The story we covered earlier concerning Lord O’Donnell’s puff piece, in support of handing more power over the political process to civil servants and Parliamentary has-beens, has attracted the ire of Douglas Carswell. Fair enough.
But this has subsequently prompted Daniel Hannan to weigh in, after spotting an opportunity to make one of his favourite points – related to comments made by O’Donnell on a different occasion – about how EU membership prevents the UK from negotiating trade accords with non-EU states. The problem with Hannan’s observation is that while true, it doesn’t come close to getting to the heart of why a UK exit from the EU is vital.
The prior comments of O’Donnell that Hannan fixes upon are these:
Britain is, above all, an open trading nation, but unfortunately our main trading partner, the euro area, is unlikely to increase its demand for UK exports very much in the short or medium terms. Our historical trading patterns, which have been so beneficial in the past, are likely to condemn us to the global slow lane for years to come. Our share of world trade has declined over the last decade by more than that of all our G20 partners.
This prompts Hannan to postulate that:
[…] Ever since the mid-1960s, as Hugo Young showed inThis Blessed Plot, the campaign to mesh Britain into European political structures has been led by our permanent functionaries. It wasn’t that they were unpatriotic. Rather, they had made a calculation, understandable in the context of its time, that economic growth would be concentrated in Western Europe.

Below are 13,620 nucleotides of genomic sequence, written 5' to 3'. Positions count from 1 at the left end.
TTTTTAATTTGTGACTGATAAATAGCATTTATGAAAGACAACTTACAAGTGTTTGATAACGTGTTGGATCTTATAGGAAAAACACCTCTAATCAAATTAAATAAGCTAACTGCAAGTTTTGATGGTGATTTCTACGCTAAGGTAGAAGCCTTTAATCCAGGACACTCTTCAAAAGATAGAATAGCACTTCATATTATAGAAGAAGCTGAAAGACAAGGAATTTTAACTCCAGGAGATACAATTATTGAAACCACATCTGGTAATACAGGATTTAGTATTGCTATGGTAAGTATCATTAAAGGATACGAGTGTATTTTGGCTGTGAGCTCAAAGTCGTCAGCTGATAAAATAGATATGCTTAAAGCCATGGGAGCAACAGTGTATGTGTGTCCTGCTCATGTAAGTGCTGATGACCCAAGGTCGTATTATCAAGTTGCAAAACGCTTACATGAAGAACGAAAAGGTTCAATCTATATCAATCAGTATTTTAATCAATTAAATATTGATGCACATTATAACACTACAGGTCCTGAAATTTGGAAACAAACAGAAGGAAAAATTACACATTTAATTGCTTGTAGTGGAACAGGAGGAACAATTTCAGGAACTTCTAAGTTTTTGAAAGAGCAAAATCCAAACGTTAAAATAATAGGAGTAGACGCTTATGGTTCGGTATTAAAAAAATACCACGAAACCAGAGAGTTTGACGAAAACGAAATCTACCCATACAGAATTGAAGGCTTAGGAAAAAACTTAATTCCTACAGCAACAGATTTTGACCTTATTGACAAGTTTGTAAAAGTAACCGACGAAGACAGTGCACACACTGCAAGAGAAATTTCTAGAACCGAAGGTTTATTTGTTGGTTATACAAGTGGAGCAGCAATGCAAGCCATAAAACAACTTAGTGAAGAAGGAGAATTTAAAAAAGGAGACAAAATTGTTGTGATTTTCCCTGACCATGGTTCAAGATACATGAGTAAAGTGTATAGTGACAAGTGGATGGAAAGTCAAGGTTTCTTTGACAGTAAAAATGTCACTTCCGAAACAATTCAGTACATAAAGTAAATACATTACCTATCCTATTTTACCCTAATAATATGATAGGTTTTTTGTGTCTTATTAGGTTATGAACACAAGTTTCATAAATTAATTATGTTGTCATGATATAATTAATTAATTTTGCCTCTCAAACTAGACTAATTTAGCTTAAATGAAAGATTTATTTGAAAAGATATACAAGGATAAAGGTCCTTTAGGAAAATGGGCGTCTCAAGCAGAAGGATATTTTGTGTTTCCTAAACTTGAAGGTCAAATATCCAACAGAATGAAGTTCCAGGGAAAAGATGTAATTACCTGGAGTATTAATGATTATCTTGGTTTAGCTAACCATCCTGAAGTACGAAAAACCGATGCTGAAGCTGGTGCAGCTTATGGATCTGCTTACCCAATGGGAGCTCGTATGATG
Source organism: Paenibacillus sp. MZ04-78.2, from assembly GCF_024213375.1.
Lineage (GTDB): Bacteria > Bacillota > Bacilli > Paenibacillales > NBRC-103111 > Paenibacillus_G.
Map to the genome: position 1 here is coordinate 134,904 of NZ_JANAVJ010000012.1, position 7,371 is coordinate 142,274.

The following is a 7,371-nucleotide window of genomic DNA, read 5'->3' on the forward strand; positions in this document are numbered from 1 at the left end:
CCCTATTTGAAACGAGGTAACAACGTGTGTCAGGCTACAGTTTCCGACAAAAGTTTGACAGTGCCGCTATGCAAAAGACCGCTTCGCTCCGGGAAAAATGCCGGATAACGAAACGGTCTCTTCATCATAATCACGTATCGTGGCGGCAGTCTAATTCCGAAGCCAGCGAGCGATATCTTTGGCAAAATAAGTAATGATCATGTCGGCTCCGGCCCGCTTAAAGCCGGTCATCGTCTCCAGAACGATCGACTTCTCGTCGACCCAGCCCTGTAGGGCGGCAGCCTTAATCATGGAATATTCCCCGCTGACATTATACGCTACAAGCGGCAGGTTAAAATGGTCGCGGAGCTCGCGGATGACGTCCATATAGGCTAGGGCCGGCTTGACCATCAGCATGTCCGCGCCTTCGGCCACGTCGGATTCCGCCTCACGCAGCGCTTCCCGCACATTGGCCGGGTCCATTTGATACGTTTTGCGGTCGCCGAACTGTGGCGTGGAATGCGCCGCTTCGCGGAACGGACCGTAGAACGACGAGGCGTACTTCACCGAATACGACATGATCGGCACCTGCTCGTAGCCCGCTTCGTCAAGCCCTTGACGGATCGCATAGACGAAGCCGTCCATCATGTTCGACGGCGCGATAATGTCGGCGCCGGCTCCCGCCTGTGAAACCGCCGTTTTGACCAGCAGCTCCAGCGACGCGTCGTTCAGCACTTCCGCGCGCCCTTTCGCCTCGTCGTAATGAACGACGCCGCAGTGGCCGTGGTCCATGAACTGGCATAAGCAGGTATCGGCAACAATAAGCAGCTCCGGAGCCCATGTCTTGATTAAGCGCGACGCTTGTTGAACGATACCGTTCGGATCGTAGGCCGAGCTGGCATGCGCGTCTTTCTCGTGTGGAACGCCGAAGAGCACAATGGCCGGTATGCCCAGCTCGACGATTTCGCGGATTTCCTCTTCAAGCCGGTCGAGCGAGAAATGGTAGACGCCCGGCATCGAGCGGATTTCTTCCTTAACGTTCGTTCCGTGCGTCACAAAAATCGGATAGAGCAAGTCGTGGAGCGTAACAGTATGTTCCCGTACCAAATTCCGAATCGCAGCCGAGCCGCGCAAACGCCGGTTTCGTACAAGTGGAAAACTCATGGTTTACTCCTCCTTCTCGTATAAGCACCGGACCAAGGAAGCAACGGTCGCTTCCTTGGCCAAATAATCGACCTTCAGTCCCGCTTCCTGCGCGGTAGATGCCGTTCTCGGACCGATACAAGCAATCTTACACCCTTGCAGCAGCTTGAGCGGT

Today, no one makes such a calculation. Every continent in the world is growing except Europe. Britain, the only one of the EU’s 28 members that conducts the majority of its trade outside Europe, is especially well placed to benefit from the growth overseas: we are linked by language and law, habit and history, to the places that are doing best. When even Sir Humphrey has internalised that point, our exit is just a matter of time.
What Hannan doesn’t explain, perhaps because he hasn’t grasped the reality of the genuinely bigger picture before us, is the more crucial point that Britain, because of its EU membership, has no direct influence at the level where trade rules and regulations affecting manufacturing and the standards for a vast number of goods are decided. Namely around the tables of various global bodies and organisations where no EU member has a seat.
While Britain’s ability to strike trade deals is important, of far greater importance is our ability to inform and shape, in our interest, the rules that will bind most countries around the world that are signed up to various conventions and treaties – and which consequently impact international trade deals involving most of the goods we make and most of what we buy. This is what membership of ‘Little Europe’ denies us and why we have to get out.
Leaving the EU is not an end in itself. It is merely an enabler that gives us an opportunity to fight our corner in our competitive interest, in the forums where the rules and standards are made. The hard work therefore does not end when we simply have the ability to strike agreements with other countries on our own terms, rather than the consolidated and diluted terms suiting 27 other European countries.
Hannan’s trade paradigm is only a narrow part of the imperative for leaving the EU. If he understood and articulated the bigger story from his substantial platform, he may actually help more people understand the benefits of British independence.